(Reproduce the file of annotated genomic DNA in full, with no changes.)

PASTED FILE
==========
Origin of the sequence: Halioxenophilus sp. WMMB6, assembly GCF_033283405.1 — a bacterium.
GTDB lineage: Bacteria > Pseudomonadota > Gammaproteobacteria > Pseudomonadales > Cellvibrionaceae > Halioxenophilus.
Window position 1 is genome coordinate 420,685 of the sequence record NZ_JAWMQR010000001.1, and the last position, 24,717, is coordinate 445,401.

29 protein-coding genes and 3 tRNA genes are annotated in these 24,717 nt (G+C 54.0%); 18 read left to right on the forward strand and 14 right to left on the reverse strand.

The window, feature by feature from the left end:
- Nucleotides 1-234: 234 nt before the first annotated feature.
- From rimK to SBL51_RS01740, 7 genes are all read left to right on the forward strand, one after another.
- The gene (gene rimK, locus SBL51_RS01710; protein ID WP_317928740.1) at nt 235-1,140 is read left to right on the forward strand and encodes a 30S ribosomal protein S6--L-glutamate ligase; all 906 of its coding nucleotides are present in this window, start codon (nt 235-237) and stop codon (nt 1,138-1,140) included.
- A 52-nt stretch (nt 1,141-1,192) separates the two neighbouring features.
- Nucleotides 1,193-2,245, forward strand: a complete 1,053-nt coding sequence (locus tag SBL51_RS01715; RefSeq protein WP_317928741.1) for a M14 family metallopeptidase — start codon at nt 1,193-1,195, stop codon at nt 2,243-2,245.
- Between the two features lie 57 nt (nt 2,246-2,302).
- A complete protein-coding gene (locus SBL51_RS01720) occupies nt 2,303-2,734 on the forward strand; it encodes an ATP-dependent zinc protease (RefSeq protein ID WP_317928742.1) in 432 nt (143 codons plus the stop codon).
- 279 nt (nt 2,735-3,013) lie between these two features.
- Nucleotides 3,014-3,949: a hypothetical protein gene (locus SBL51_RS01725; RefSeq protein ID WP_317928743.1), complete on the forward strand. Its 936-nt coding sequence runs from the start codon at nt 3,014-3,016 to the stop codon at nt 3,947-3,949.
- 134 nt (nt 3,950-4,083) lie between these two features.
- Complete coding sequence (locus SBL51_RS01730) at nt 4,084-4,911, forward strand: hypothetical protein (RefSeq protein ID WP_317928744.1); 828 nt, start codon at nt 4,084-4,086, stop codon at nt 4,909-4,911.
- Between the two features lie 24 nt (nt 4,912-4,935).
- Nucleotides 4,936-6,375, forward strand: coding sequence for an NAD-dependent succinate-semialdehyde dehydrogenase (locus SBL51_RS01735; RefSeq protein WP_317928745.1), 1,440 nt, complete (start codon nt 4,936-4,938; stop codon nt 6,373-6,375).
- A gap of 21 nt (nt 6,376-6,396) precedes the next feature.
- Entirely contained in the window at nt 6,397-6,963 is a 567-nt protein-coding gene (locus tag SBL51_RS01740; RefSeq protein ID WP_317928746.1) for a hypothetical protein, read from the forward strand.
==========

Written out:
Origin of the sequence: Halioxenophilus sp. WMMB6, assembly GCF_033283405.1 — a bacterium.
GTDB lineage: Bacteria > Pseudomonadota > Gammaproteobacteria > Pseudomonadales > Cellvibrionaceae > Halioxenophilus.
Window position 1 is genome coordinate 420,685 of the sequence record NZ_JAWMQR010000001.1, and the last position, 24,717, is coordinate 445,401.

29 protein-coding genes and 3 tRNA genes are annotated in these 24,717 nt (G+C 54.0%); 18 read left to right on the forward strand and 14 right to left on the reverse strand.

The window, feature by feature from the left end:
- Nucleotides 1-234: 234 nt before the first annotated feature.
- From rimK to SBL51_RS01740, 7 genes are all read left to right on the forward strand, one after another.
- The gene (gene rimK, locus SBL51_RS01710; protein ID WP_317928740.1) at nt 235-1,140 is read left to right on the forward strand and encodes a 30S ribosomal protein S6--L-glutamate ligase; all 906 of its coding nucleotides are present in this window, start codon (nt 235-237) and stop codon (nt 1,138-1,140) included.
- A 52-nt stretch (nt 1,141-1,192) separates the two neighbouring features.
- Nucleotides 1,193-2,245, forward strand: a complete 1,053-nt coding sequence (locus tag SBL51_RS01715; RefSeq protein WP_317928741.1) for a M14 family metallopeptidase — start codon at nt 1,193-1,195, stop codon at nt 2,243-2,245.
- Between the two features lie 57 nt (nt 2,246-2,302).
- A complete protein-coding gene (locus SBL51_RS01720) occupies nt 2,303-2,734 on the forward strand; it encodes an ATP-dependent zinc protease (RefSeq protein ID WP_317928742.1) in 432 nt (143 codons plus the stop codon).
- 279 nt (nt 2,735-3,013) lie between these two features.
- Nucleotides 3,014-3,949: a hypothetical protein gene (locus SBL51_RS01725; RefSeq protein ID WP_317928743.1), complete on the forward strand. Its 936-nt coding sequence runs from the start codon at nt 3,014-3,016 to the stop codon at nt 3,947-3,949.
- 134 nt (nt 3,950-4,083) lie between these two features.
- Complete coding sequence (locus SBL51_RS01730) at nt 4,084-4,911, forward strand: hypothetical protein (RefSeq protein ID WP_317928744.1); 828 nt, start codon at nt 4,084-4,086, stop codon at nt 4,909-4,911.
- Between the two features lie 24 nt (nt 4,912-4,935).
- Nucleotides 4,936-6,375, forward strand: coding sequence for an NAD-dependent succinate-semialdehyde dehydrogenase (locus SBL51_RS01735; RefSeq protein WP_317928745.1), 1,440 nt, complete (start codon nt 4,936-4,938; stop codon nt 6,373-6,375).
- A gap of 21 nt (nt 6,376-6,396) precedes the next feature.
- Entirely contained in the window at nt 6,397-6,963 is a 567-nt protein-coding gene (locus tag SBL51_RS01740; RefSeq protein ID WP_317928746.1) for a hypothetical protein, read from the forward strand.